As we wrap up the month of May, I've been busy creating my June freebies for my email subscribers. At the end of every month, I send them a new wallpaper pattern for their phone and desktop or laptop computer as well as a printable calendar. My copy of the calendar goes on the fridge!
If you are not on my list but would like to join and receive these freebies, JOIN HERE.
This citrus pattern was inspired by the recent hot weather and sipping tall lemonades in the afternoon sun.
In our Facebook LIVE session last week, inside Anne's Art Club, we talked about a watercolor technique used by Paul Klee, one of my favorite artists. Here's a link to the FB LIVE session in case you missed it.
I love studying painters whose work I admire. Exploring their work helps me discover new techniques that I can try to apply, in some small way, in my own work.
After the live session, I realized that I learned a lot more from him than just the layering technique we talked about. Here are five techniques I learned from studying his work.
Give these a try in your watercolor practice!
Paul Klee is famous for his grids. He created his first one in 1914 after returning from a trip to Tunisia. He painted his last one the year he died in 1940.
One of the very appealing things I find about his work is that you can find glimpses of grids, or the use of geometric shapes, throughout his work.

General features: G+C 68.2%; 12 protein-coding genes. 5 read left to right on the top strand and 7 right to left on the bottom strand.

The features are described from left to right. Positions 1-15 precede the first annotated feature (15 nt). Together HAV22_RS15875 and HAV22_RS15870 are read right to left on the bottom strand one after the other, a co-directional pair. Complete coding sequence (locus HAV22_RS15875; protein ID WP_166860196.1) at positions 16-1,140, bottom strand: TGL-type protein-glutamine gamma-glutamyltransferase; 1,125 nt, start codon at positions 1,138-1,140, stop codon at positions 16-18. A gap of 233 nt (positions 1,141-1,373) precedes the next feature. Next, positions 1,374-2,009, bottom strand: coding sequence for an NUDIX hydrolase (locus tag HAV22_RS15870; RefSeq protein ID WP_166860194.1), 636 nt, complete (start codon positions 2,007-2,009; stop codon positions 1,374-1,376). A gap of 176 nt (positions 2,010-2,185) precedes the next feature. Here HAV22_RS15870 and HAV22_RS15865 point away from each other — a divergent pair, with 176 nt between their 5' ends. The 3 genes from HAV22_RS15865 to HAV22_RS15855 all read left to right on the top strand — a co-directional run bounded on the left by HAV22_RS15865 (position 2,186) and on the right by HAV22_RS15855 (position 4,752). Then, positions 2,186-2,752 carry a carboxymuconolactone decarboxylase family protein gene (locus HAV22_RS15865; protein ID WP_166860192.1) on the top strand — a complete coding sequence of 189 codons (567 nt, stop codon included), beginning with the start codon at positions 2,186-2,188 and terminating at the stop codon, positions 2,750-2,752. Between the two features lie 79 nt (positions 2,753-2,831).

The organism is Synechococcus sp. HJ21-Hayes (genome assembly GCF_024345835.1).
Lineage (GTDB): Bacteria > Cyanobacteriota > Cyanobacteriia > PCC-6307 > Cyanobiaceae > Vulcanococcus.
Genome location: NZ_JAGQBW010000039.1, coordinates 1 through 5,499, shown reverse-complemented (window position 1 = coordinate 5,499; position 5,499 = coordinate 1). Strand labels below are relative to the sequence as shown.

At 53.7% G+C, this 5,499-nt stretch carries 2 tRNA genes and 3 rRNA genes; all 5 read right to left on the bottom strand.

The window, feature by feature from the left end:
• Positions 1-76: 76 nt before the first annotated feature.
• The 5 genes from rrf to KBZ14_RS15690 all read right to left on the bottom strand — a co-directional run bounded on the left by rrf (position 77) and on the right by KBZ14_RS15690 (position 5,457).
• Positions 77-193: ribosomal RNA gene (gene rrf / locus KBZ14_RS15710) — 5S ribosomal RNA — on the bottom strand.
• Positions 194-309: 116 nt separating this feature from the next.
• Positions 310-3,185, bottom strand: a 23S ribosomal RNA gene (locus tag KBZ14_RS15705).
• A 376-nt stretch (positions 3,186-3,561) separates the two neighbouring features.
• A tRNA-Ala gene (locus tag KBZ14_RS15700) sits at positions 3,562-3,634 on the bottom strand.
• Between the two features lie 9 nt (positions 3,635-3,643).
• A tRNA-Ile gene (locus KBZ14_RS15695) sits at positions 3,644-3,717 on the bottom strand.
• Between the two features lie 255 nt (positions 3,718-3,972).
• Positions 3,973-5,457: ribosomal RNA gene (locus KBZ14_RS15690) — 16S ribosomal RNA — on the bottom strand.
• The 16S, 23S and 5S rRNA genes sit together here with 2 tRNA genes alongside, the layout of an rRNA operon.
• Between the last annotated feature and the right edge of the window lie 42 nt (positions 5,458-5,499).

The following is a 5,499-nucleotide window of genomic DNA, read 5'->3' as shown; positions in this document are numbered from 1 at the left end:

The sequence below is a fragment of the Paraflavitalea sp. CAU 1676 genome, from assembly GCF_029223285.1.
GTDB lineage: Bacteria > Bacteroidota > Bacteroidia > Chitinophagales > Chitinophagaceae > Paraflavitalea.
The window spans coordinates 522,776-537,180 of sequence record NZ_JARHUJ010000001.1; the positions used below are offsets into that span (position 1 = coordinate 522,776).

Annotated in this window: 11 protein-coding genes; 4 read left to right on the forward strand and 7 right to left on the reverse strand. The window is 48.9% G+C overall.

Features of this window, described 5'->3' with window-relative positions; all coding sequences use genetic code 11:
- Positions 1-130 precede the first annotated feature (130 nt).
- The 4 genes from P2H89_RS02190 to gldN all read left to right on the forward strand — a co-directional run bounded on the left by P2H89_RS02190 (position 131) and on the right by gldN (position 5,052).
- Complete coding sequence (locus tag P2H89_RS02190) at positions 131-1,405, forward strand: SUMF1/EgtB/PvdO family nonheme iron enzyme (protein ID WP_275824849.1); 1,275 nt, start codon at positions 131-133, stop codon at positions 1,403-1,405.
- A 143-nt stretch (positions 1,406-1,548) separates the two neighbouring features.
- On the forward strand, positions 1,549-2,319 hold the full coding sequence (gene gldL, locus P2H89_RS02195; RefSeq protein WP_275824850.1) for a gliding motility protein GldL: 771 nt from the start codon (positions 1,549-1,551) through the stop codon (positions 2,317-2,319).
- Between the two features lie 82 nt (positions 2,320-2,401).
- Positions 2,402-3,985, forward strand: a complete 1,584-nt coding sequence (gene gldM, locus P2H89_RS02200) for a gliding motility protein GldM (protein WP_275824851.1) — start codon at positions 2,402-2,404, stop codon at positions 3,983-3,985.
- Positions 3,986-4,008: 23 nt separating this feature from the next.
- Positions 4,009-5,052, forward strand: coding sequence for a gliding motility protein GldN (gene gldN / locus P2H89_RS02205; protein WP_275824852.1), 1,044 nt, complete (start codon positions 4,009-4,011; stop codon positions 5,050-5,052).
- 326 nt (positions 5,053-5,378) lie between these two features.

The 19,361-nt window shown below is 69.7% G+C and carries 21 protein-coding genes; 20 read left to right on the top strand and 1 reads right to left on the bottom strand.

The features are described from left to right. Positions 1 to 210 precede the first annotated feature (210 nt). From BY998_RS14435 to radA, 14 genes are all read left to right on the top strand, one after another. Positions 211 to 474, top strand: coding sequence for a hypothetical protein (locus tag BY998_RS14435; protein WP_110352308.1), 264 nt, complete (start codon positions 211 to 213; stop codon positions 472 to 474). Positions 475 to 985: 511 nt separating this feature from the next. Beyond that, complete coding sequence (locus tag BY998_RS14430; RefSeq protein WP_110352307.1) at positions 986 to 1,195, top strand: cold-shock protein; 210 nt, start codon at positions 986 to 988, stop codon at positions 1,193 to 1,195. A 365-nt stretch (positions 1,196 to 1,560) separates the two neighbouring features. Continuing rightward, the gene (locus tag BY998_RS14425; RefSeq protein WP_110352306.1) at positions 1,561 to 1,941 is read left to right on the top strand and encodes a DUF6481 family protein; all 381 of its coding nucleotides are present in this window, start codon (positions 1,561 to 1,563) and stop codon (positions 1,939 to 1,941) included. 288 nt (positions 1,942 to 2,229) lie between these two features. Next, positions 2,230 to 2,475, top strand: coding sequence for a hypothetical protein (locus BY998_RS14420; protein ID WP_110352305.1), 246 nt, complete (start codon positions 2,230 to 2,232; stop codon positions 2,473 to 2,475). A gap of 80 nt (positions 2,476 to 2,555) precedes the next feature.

His grids are hand-drawn which gives them a bit of wonkiness. They look simple but are actually quite challenging to make. Or at least my practice attempts don't look very interesting or complex! The whole effect changes quite dramatically if you use a ruler instead of drawing your lines by hand. Try a few yourself!
Klee was very inspired by color and color theory and became one of the great teachers of color theory of his time. He famously said: "Color and I are one. I am a painter."
One of his color techniques is using warm colors in the interior portion of a piece while surrounding those warm colors with cool colors. Or doing the opposite.
This is a HUGE area of study and it's a lot of fun to experiment using these guidelines. See what interesting combinations you come up with!
Klee also creates interest by using a pop color in his grids. Sometimes that's by using white to lighten a piece and draw the eye to a specific area of the grid. Sometimes it's a deep, vibrant red! What pop color appeals to you most?
NARROW COLOR PALETTE
Even when he uses a narrow color palette, his application of layers of those colors creates endless tones and combinations. This is where the layering technique comes into play. A fun exercise to do is pick 3 colors to work with. Once your first layer is completely dry, apply a second layer of some (or all) of those colors. Apply them in interesting ways to create new color combinations.
The entire process of creating these grid paintings takes a lot of patience. From thinking through a grid layout, to picking the color palette, applying the warm/cool layout and finally the layering technique is mesmerizing and meditative at the same time. My favorite online teacher, Carla Sonheim, recommends listening to Mozart or Beethoven while you paint these!
Here are three of my practice attempts completed several years ago.
I'm excited to give them a try again. And I hope you will too. I'd love to see them in our private Facebook group.
See you again next week.
And remember, It's Never too Late to Create!
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